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  • Kenning Season
  • Susannah Mandel (bio)

The goddess Benzaiten appeared to me in a tree. I was in the city park, eating meat on a stick, and then there was a noise like doves and when I looked up to see what was touching my head she was there.

She looked down at me from among the white and pink blossoms and said, "You don't belong here."

"Neither do you," I said (which was rude, but I was surprised). "What are you doing in a tree?"

She laughed, and her long sleeves moved. They were what I'd felt stroking my hair.

"This is the season when everyone writes poems," she said. "And I'm god of the arts, so of course I'm here. Didn't you know that? Isn't that why you're here, to look at the trees in their riot of blossom and write me a poem about how they resemble mist and clouds over distant mountains for only this one week in spring?"

"No," I said, embarrassed. "I didn't know I was supposed to. I'm just here because I like the lanterns in the trees."

"It's common knowledge," she said. "Everyone knows. Year in and year out. I'm always at the moon-viewing window when it's moon-viewing time, and I'll be in the bamboo grove when it's cicada time. Every single year.

"But then," she added, voice annoyingly kind, "maybe your ignorance isn't surprising. You're a foreigner here, after all."

"Are you a local?" I said snappishly. She laughed again and disappeared.

They have a story here about a little girl who comes out of a bamboo stalk. A woodsman finds her when he's out chopping—the bamboo stalk starts glowing with a radiant light, and voilà. The childless old man and wife adopt and raise the child, et cetera, et cetera. Then one day she starts crying, tells them she's from the moon, and leaves them to go back there. It's really pretty sad.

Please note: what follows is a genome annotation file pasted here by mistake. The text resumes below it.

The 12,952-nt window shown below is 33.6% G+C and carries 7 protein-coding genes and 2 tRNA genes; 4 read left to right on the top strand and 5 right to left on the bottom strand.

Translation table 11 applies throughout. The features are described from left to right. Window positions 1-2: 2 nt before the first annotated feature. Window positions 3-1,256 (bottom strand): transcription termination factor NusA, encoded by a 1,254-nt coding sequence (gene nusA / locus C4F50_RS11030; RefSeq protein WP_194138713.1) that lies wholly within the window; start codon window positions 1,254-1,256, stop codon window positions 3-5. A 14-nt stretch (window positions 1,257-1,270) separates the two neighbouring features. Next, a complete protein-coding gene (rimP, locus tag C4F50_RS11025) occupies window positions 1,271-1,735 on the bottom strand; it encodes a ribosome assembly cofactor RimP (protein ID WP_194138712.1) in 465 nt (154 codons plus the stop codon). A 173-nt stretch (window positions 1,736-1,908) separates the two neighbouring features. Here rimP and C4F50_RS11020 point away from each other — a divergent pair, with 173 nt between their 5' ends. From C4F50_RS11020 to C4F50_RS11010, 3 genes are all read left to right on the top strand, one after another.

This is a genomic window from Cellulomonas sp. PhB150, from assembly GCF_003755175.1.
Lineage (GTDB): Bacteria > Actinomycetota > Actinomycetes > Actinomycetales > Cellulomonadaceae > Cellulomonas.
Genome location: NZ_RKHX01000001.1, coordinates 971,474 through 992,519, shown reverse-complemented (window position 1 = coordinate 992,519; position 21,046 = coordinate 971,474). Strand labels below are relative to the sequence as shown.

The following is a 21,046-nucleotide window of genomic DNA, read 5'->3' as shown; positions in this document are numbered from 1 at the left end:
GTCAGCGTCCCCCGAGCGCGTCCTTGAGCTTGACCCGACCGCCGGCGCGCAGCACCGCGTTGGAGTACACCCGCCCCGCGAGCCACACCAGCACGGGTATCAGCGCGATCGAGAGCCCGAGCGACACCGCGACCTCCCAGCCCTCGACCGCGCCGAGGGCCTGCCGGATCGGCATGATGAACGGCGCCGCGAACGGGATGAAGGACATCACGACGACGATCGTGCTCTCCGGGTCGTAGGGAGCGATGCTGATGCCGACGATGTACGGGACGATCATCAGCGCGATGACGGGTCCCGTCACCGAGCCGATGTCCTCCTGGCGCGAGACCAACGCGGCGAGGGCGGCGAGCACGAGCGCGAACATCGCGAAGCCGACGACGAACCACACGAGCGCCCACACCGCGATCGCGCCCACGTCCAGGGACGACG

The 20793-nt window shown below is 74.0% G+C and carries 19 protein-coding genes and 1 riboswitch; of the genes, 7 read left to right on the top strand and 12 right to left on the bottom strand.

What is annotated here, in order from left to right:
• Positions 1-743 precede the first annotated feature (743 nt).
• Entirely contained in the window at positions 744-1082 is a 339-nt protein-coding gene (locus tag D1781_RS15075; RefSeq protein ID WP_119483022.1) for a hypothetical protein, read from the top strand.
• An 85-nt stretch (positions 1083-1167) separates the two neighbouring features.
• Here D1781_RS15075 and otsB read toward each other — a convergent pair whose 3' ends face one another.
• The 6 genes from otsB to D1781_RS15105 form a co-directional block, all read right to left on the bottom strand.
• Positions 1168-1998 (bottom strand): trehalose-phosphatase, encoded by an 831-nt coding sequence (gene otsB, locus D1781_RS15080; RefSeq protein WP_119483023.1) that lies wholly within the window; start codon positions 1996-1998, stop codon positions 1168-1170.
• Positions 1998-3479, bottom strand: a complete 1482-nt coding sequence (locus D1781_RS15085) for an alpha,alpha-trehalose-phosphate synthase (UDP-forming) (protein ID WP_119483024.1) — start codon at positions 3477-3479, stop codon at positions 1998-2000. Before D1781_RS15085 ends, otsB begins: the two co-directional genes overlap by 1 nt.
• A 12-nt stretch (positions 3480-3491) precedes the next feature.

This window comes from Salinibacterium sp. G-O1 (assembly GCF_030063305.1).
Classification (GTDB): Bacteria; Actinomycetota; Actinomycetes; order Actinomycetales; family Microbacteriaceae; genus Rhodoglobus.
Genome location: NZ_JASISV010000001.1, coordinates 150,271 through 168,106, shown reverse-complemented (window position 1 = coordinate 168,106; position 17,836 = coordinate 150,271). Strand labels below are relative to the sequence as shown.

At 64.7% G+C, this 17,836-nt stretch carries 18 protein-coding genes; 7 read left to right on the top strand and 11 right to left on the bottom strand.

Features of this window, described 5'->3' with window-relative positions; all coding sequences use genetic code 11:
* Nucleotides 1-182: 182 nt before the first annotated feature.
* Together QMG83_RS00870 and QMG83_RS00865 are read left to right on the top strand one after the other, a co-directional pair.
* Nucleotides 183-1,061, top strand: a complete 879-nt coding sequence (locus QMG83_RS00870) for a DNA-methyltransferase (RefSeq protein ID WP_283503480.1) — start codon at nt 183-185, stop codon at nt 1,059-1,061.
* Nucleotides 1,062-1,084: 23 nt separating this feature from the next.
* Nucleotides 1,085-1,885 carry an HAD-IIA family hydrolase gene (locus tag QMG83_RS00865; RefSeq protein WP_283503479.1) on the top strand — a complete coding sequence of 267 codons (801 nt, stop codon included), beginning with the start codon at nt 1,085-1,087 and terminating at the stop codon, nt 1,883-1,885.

Recently, I saw this story acted out by a group of high-school seniors in English class. Actually, they drew illustrations and held them up while they talked—it's a traditional storytelling method around here, and my [End Page 162] co-teacher had thought it might be good for making them think they were having fun.

The group that chose the story of the Bamboo Daughter were big boys, tall and sporty and almost eighteen. They wanted us to understand that they were practically in college and didn't take fairy tales seriously. Still, they did a nice job with the pictures. The characters' hairstyles and robes and courtly hats were right out of a history book. And when it came time for the princess's return to the moon, they rendered it as accomplished via giant spaceship, with a tractor beam and everything—even E.T.–style flying bicycles.

"That's great!" I said. "Is it a traditional part of the story?"

They all laughed. The sportiest of the three said, "It's a new tradition, maybe."

"Is she really a space alien?"

"Definitely!" they all said together.

After class, when we were cleaning up the markers and glue, I opened my mouth and said something to my co-teacher about a story I'd recently read—an old tale from this part of the world, in which a Taoist priest summons down the goddess of the moon. My co-teacher interrupted me.

"That story's not from here," she said. "You're thinking of a completely different story. From China."

"Oh," I said, crestfallen. I had been hoping to impress her with my erudition. "I had thought they might be related. Since in both stories the lady comes down from the moon—"

"No," she said. "That's completely different."

She was a nice lady, and only got stern when it came to correcting people's facts. She was stern now.

She said, "The bamboo princess appears here. In this country. She's just a baby, you see. That makes her native to here."

"Oh," I said. "And so is the...

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Additional Information

ISSN
2330-0485
Print ISSN
0025-4878
Pages
pp. 162-169
Launched on MUSE
2018-03-23
Open Access
No
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